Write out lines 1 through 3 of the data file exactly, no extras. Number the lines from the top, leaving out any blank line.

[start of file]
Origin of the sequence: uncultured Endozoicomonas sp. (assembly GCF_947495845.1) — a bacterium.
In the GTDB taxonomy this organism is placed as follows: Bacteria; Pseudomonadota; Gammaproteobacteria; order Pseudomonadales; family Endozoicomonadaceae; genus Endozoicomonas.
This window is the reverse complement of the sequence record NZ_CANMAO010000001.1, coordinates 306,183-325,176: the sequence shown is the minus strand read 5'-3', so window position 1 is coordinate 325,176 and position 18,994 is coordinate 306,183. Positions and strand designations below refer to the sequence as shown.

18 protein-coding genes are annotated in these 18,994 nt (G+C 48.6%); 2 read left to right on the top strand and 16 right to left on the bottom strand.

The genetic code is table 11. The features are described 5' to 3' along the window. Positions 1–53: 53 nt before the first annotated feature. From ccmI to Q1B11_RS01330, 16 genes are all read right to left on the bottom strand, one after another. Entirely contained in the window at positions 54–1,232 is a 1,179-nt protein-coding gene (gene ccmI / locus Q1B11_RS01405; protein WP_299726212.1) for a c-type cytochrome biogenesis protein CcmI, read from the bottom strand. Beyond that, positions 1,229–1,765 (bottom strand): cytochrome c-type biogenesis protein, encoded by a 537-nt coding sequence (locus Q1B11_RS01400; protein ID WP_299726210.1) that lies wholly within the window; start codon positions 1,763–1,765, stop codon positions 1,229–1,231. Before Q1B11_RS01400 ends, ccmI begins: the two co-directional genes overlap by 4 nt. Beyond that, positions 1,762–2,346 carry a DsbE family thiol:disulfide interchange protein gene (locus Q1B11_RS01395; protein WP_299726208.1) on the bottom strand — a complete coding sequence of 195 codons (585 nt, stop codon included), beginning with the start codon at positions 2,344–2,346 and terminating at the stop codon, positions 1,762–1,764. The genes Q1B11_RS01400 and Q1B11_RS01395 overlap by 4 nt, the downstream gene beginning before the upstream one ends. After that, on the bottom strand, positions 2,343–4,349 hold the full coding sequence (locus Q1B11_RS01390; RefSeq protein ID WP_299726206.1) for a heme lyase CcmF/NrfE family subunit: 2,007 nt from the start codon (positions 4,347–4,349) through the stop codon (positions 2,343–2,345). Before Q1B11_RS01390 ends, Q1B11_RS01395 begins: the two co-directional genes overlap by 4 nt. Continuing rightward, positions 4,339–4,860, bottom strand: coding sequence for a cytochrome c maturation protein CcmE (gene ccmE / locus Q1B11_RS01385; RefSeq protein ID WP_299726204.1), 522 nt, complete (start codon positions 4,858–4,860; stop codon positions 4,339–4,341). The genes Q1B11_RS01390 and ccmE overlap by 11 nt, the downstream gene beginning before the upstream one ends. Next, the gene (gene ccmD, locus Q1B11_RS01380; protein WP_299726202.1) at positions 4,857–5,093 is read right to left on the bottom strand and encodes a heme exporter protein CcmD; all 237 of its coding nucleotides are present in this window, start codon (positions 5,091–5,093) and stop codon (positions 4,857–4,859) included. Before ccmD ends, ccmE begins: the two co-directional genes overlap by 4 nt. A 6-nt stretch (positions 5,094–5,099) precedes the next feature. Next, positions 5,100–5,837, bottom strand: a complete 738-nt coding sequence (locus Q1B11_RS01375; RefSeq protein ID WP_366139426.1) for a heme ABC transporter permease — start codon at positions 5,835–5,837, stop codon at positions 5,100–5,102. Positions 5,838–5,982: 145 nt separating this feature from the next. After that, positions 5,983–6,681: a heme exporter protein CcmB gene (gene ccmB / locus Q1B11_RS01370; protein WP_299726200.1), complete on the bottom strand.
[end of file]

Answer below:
Origin of the sequence: uncultured Endozoicomonas sp. (assembly GCF_947495845.1) — a bacterium.
In the GTDB taxonomy this organism is placed as follows: Bacteria; Pseudomonadota; Gammaproteobacteria; order Pseudomonadales; family Endozoicomonadaceae; genus Endozoicomonas.
This window is the reverse complement of the sequence record NZ_CANMAO010000001.1, coordinates 306,183-325,176: the sequence shown is the minus strand read 5'-3', so window position 1 is coordinate 325,176 and position 18,994 is coordinate 306,183. Positions and strand designations below refer to the sequence as shown.